Two Poems by Teya Hollier & Art by Gilda Tenopala Gutierrez

Art by Gilda Tenopala

Redefining Darkness

by Teya Hollier

“The light shines in darkness, 

and the darkness has not overcome it” -John 1:5


I no longer use “Darkness”

to describe the wickedness of mankind,

or the instability of the ill mind,

or where immoral lives and monsters thrive,

or the “wrong” in battle with “right”

(which is attributed to “light”:

heroes, angels, innocence).


Darkness is where tired

eyes find peace and minds float free.

Blackness is boldness, beauty, 

thick vision, inked precision. 


“Black” is defined as the 

absence of light.

They knew what they were 

doing when they termed 

my ancestors’ skin, 

when they cloaked 

it in meaning of sin.


What of Darkness to live 

oppressed by the light?

Light is a heavy thing, a blinding,

disorienting, burning thing, 

an unrelenting, all consuming thing –

escape then…

into the Darkness of shade. 


Don’t be afraid of what exists 

in the Dark: where you find peace 

and dream beyond body. 

Velvet coolness that coddles 

into buttery bliss. Where love is

explored. Where hope is drawn 

and new worlds imagined. 


Skin as rich and Dark as soil, 

where life grows, perfumes

and blooms into new-born, 

old soul, revolutionaries. 


Blackness is not evil lurking

in the forest hunting for flesh.

Blackness is the blanket

putting the world to rest, 

birthing a purer tomorrow. 


The light 

has buried the Dark 

in an attempt 

to vanquish it—



Blackness emerges, 

new face, same purpose:

dripping truth from tongue,

strength from spirit,

and integrity from fluting fingertips. 


I no longer use Darkness to describe impurity or cruelty.

For I know what, under the light, has been done.

Art by Gilda Tenopala
Art by Gilda Tenopala
Art by Gilda Tenopala

Beyond the Ghetto

by Teya Hollier

They say

trim their limbs

keep them thin 

or else

they will rupture the structures

and we will sink in.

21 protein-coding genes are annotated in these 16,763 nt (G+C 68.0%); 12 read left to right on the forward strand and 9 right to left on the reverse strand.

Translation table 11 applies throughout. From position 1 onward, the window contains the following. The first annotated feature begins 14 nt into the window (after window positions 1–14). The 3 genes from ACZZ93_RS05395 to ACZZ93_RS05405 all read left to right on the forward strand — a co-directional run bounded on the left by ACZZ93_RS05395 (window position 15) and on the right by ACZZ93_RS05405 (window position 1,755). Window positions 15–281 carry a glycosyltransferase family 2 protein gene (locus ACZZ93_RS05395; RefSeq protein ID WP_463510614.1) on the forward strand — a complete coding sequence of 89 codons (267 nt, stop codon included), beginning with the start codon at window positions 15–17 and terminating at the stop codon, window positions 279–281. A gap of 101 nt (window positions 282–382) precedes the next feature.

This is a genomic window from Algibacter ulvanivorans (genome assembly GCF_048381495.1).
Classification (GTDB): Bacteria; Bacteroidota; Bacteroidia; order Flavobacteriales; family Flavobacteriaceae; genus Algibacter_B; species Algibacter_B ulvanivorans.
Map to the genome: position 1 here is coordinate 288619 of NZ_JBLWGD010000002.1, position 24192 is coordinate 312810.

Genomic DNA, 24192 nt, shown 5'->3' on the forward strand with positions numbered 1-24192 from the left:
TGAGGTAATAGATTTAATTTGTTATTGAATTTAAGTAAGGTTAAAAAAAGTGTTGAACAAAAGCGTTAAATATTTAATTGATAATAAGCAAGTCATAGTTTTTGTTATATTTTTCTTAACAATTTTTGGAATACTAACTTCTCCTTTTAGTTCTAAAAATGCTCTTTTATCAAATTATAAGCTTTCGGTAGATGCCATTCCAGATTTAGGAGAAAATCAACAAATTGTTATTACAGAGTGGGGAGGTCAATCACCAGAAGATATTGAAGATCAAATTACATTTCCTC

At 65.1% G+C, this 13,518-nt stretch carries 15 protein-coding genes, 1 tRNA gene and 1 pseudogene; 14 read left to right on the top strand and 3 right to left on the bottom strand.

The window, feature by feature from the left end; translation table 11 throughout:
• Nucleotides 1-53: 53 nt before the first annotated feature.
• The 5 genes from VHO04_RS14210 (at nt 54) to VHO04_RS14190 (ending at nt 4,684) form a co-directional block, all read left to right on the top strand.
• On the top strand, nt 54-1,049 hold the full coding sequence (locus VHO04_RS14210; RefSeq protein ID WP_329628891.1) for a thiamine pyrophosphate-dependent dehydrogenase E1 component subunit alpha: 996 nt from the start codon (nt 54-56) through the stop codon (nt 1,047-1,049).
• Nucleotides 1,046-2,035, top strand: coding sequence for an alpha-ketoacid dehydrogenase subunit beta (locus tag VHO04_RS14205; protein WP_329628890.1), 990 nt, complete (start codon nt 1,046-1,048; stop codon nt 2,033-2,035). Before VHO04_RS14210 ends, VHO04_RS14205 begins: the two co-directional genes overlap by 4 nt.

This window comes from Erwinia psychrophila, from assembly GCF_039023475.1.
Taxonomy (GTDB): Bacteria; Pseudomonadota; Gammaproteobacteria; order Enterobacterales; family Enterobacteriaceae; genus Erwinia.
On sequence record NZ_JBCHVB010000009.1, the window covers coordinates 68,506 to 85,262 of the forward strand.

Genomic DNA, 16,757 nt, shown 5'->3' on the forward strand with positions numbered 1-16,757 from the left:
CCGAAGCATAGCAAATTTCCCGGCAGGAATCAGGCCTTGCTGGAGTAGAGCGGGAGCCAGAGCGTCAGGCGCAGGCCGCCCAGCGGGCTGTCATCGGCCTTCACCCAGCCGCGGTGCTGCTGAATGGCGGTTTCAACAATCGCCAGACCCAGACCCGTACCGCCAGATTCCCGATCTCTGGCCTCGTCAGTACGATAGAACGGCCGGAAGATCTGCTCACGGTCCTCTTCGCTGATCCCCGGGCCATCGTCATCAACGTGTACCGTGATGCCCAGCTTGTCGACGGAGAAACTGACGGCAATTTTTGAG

So that you see

red-stone domes

encasing brown-skinned sin.

polluted wombs 

birthing snared teeth

foaming vile, that

diseases city streets.


They say

band-aid the wound

let infection set in

to veins, into brains,


a slow death, 

revitalizing the city.


So that you see

expelled youth,

single mothers 

suckling the system,

caged or coffined fathers

un-tethered homes, 

un-tethered families

fragments of sullen

skin and brittle bone. 


They say

to reduce harm

harm is inflicted.

blood sacrifice 

for societies salvation.

weed out the demons

by scriptured definitions.

fire-arm sharp:

make sure you aim

for the hearts.


So that you see

wolves rounding

up rabid sheep, 

barricading eager feet. 

ordered harmony

concealing casualties.


So that you don’t see

beyond the cement rise

beyond screened windows

beyond rusted structures

eating away solidity.

behind dust-packed staircases

and rickety elevator mines

behind racing roaches

or beer spills in the

laundry room, beneath the 

bile they smeared on us,

hardened to crust


So that you don’t see 

petals extracting sun-soul

wings embracing bellowing winds

little brown fingers gripping the clouds

gaping eyes glimpsing galaxies

beyond, beyond, beyond us.

life, love flourishing in 

pesticidal dirt. soldiers beyond 

white-made textbooks,

real-time victories living, 

dreaming, breathing, rising 

straight-backed beyond shovelled misery.


So that you don’t see

behind the white

painted lens, 

beyond the city’s 

hard rocks 

are gems. 

Teya Hollier (she/her) is a poet based in Toronto, Canada. She is a mixed-race Black woman who aims to confront and explore racial oppression, mental illness, and generational trauma in her writing. She is a recent graduate, and has won both the Babs Burggraf and Judith Eve Gewurtz awards during her studies. Instagram: @teya.donna

Gilda Tenopala Gutierrez is a Mexican artist based in Brooklyn. Heridas Íntimas (Intimate Wounds) is an art series and an allegory on how emotional trauma manifests on the physical body. “Curtains like skin hide moments of intimacy and secrets behind closed doors, that can only be revealed when we decide to let the light in.” She is a graduate of the Maryland Institute College of Art. You can find more of her work on Instagram: @gildatenopala